Hard to Articulate

 We woke up in a motel near Monroe City and headed out to the Crowe family farm. 

Adair greeted us and we met his father, Keith soon after. 

As Andy got the gear prepped, we talked about the chores of the morning, and what we would shoot, and when. 

Adair Crowe. (Photo Andy Trimbach)

Adair is soft spoken with a full dark beard, and a measured calm. We hopped on the back of the ATV and it got colder as the speed picked up with the wind. A black dog ran along side the vehicle, barking and excited for another day on the farm. 


We stopped first to load up with hay, and then went along the small huts where the sows make nests for their little ones. If needed, Adair would put a fresh bale in the shelter.


Momma Sow follows her piglets. (Photo Andy Trimbach)

Soon thereafter, we shot the interview. Adair talked about his difficulty to articulate the reason why he farmed. And yet, in his struggles to explain why he loves farming, and why he has chose to dedicate his life to farming- the very struggle of his articulation of this, made it all the more clear just how important his work is to him.  

The drought has taken a toll. The yields of corn have been very low, and the cost of feed for animals has gone way up. Hog farmers are feeling the squeeze. He's part of a collective of farmers called Niman Ranch, and they've adjusted their margins, to pay more to their farmers to help them through these lean times. You can see the gratitude in Adair's eyes.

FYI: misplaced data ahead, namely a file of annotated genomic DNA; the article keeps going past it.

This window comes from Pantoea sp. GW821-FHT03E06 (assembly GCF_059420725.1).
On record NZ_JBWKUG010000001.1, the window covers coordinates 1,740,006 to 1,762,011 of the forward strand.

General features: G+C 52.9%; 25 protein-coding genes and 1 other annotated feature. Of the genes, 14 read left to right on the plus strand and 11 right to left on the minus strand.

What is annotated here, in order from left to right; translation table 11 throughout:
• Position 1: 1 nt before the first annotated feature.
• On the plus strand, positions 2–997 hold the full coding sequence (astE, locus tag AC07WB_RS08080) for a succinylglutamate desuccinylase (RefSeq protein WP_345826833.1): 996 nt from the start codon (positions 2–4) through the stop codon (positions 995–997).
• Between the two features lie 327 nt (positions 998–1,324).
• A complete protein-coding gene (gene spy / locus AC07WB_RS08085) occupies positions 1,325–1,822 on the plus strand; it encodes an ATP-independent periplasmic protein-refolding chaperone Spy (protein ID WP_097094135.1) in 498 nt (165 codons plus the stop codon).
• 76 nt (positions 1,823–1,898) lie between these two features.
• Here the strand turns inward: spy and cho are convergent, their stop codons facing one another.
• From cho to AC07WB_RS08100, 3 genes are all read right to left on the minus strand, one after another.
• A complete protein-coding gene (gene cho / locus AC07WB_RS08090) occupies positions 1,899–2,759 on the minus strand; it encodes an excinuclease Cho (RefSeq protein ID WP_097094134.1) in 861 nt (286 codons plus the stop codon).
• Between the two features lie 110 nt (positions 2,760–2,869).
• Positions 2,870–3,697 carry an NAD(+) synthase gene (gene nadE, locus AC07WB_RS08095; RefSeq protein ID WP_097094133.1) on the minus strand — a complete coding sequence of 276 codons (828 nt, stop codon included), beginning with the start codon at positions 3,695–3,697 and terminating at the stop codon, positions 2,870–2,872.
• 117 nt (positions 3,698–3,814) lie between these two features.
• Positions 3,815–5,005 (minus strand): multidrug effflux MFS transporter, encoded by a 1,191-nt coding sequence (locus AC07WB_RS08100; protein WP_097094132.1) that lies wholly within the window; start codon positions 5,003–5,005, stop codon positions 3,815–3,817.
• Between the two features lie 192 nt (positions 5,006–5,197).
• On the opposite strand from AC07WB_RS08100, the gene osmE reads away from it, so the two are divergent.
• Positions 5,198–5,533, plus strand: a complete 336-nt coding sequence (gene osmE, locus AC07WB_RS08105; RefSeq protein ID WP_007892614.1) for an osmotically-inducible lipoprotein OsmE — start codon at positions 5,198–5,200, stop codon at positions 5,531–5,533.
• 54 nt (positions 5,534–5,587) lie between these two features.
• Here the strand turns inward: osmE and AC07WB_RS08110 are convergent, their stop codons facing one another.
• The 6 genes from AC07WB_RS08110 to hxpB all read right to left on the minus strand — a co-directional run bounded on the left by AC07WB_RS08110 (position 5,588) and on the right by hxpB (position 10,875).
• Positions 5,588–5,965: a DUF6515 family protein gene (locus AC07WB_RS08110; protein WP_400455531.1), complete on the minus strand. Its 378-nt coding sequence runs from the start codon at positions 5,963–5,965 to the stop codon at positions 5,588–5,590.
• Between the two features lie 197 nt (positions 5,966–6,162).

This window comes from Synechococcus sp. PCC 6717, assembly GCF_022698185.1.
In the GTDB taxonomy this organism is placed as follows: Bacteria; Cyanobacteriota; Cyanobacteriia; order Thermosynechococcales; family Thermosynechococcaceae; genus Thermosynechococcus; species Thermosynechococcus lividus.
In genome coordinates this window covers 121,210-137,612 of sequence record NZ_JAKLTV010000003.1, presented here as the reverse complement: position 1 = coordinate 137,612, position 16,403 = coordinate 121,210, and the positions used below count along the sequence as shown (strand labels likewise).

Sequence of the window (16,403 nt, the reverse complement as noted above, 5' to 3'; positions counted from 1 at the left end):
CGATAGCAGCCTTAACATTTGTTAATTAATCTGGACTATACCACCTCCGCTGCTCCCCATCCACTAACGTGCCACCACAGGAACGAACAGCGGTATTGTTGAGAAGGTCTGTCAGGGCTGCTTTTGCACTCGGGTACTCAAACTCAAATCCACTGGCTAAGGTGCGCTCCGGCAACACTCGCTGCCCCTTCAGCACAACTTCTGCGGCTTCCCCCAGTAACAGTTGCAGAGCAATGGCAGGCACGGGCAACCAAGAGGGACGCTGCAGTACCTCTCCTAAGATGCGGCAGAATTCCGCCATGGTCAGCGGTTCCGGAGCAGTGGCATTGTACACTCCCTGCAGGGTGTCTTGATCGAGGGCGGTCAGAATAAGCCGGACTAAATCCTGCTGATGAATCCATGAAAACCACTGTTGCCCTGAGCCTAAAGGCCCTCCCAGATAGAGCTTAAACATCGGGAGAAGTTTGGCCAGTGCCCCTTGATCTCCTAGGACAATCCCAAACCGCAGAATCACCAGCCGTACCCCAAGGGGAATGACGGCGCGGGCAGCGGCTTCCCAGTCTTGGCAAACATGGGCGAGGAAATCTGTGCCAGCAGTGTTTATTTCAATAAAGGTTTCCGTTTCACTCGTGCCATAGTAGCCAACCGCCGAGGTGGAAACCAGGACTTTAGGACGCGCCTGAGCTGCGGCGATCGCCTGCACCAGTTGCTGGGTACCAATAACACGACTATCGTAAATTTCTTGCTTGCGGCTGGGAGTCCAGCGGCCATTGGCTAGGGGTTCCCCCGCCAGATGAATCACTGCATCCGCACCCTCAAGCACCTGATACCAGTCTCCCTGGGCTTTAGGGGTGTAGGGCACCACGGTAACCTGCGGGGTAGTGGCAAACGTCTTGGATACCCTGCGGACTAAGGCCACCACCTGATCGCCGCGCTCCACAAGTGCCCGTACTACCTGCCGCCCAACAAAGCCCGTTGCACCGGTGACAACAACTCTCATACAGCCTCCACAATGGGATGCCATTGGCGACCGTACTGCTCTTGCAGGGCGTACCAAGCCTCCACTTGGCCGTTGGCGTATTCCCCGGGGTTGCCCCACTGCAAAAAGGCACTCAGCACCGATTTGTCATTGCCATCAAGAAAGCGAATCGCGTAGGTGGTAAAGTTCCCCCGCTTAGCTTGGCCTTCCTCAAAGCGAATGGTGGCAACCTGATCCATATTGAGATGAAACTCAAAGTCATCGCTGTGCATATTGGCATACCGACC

Before we left, Adair led us up a flight of spiral stairs to the top of a big metal silo with corn inside. Andy got towards the top, in the wind, and took some beautiful photographs of the farm from above. The wind was strong. The silo was only half full because of the drought. 

Crowe Family Farm. October 2012. (Photo Andy Trimbach) 

We headed South to Columbia and were privileged to talk with AgEd instructor and cattle raiser Chuck Miller and the FFA chapter at Hickman High School. The class of 15, had 4 students from a farm family, with one student whose family raises vegetables and sometimes sells into the farmers market. The big Homecoming rally was moments after our talk, so there may have been moments when the students attention was understandably diverted. All in all, we had a good talk, and shared ideas about our nation's agriculture, what is, and what may be. 

After some e-mails, a great dinner at Broadway Brewery and headed South to Sedalia. 

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published this page in Ruminations 2012-10-13 14:50:39 -0400